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Mexican Modernism takes over the Philadelphia Museum of Art

Howard Halle

If you’re a fan of Frida Kahlo—and these days, who isn’t?—hop the Amtrak from Penn Station for the City of Brotherly Love, where her canvas, Self Portrait on the Border Line, is currently on view at the Philadelphia Museum of Art.

Diego Rivera, Portrait of Martín Luis Guzmán, 1915
© Banco de México Diego Rivera Frida Kahlo Museums Trust, Mexico, D.F./Artists Rights Society (ARS), New York
José Chávez Morado, Carnaval en Huejotzingo (Carnival in Huejotzingo), 1939
Phoenix Art Museum

It’s just one of many works in the museum’s blockbuster survey, “Paint the Revolution: Mexican Modernism, 1910-1950,” which looks at the history of the 20th-century Mexican avant-garde. 

Juan O'Gorman, Mexico City, 1949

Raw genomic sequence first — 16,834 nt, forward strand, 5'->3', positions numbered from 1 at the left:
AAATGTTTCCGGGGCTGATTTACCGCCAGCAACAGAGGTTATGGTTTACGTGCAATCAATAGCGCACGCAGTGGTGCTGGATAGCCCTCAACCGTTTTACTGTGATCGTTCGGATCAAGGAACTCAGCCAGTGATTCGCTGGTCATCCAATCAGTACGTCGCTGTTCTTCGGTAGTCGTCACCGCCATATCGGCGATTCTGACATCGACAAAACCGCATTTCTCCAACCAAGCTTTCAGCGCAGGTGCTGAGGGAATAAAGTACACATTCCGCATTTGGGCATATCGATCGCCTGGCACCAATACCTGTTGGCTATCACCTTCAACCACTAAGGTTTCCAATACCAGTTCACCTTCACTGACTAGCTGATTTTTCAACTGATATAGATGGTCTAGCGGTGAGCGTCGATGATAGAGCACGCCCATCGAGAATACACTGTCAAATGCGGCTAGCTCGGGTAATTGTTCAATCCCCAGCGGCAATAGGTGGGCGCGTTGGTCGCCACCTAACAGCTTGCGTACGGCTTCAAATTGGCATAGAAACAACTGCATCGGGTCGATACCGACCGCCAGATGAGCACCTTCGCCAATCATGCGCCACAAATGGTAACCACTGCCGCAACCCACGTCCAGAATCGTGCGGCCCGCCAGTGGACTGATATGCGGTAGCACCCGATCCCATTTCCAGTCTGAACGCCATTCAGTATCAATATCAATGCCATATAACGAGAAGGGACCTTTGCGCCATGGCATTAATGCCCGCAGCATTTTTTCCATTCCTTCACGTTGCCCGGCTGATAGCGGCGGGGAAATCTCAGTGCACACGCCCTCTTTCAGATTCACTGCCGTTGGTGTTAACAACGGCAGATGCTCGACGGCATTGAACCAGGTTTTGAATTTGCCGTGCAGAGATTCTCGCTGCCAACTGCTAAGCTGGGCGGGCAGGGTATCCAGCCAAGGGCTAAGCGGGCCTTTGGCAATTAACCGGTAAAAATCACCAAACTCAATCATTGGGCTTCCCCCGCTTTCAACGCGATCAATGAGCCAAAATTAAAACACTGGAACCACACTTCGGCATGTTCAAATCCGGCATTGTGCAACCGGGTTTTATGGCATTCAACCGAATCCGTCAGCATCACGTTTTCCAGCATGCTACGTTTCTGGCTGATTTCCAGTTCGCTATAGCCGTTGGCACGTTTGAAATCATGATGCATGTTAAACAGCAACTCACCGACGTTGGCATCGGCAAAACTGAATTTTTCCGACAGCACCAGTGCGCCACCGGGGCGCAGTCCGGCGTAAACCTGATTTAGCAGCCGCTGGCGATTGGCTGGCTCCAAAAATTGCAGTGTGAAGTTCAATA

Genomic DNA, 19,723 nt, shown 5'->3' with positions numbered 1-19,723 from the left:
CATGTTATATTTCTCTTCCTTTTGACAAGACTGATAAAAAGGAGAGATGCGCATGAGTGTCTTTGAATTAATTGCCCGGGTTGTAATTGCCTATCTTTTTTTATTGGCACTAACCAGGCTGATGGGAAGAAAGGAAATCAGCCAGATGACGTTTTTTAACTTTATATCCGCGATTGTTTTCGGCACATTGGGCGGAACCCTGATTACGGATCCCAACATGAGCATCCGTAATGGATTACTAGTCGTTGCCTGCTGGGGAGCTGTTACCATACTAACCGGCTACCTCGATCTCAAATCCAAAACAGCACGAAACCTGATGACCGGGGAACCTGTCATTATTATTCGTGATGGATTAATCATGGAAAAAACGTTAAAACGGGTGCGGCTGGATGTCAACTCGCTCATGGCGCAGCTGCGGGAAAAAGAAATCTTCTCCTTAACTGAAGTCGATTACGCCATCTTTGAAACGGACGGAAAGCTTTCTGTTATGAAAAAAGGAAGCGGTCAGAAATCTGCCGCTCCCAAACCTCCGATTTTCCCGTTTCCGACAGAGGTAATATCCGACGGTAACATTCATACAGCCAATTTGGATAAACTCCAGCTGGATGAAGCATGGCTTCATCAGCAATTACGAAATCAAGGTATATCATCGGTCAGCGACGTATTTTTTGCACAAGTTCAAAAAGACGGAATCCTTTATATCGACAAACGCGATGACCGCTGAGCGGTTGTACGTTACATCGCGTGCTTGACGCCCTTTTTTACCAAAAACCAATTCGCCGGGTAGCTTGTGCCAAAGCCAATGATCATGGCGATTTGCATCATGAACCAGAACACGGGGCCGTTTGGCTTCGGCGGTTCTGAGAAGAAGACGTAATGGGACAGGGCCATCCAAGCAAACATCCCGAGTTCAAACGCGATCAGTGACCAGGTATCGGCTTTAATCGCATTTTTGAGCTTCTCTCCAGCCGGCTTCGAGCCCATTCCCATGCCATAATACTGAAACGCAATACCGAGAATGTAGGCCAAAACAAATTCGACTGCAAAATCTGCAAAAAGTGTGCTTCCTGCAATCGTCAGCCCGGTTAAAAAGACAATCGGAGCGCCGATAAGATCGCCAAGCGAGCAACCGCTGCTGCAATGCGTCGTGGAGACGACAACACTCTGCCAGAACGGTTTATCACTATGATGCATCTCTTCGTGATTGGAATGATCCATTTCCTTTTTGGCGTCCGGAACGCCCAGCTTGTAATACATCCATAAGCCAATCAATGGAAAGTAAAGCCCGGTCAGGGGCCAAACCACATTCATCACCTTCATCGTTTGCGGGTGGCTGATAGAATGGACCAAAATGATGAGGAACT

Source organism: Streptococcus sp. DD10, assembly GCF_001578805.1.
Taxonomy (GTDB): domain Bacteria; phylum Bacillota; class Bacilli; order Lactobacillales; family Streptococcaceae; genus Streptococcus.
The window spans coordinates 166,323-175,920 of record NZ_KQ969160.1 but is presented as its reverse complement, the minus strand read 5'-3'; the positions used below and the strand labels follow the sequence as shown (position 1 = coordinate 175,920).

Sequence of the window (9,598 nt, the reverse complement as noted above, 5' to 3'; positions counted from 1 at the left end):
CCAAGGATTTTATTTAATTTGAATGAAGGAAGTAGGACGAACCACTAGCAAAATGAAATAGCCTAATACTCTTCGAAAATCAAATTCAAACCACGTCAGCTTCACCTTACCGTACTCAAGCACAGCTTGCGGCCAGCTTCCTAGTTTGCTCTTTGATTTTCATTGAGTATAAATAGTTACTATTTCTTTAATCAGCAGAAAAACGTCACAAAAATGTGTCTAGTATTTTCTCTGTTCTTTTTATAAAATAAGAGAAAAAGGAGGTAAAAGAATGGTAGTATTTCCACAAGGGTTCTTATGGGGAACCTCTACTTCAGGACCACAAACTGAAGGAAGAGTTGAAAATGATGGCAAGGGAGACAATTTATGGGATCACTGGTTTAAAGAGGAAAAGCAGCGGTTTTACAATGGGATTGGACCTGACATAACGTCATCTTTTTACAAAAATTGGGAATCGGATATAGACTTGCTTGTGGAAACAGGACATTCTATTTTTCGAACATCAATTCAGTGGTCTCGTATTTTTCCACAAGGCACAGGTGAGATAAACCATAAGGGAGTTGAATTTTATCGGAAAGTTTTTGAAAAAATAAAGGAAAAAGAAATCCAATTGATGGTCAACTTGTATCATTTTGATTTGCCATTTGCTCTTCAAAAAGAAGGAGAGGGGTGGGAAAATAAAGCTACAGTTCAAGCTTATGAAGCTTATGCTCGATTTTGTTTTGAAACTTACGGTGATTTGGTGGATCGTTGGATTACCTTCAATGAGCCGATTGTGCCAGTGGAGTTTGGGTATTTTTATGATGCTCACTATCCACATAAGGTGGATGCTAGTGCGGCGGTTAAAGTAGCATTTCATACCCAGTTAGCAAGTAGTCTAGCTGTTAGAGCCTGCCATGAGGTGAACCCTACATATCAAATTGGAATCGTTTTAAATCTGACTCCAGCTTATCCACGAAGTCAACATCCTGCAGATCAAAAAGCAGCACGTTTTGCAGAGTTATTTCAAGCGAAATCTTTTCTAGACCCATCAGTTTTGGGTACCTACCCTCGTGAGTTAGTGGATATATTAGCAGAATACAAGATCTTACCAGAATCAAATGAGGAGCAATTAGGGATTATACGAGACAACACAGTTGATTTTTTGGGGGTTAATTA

Along with Kahlo, just about every big name from the period is represented, with contributions from Diego Rivera, José Clemente Orozco, David Alfaro Siqueiros, Rufino Tamayo and Tina Modotti (to name just a few). Works span every medium, from painting and sculpture to printmaking and photography.

Leopoldo Méndez, Proletarian Hand, 1932
Philadelphia Museum of Art

Organized in conjunction with the Museo del Palacio de Bellas Artes in Mexico City (where the show travels in February) “Paint the Revolution” limns a fascinating portrait of a key time and place in the development of Modern Art.

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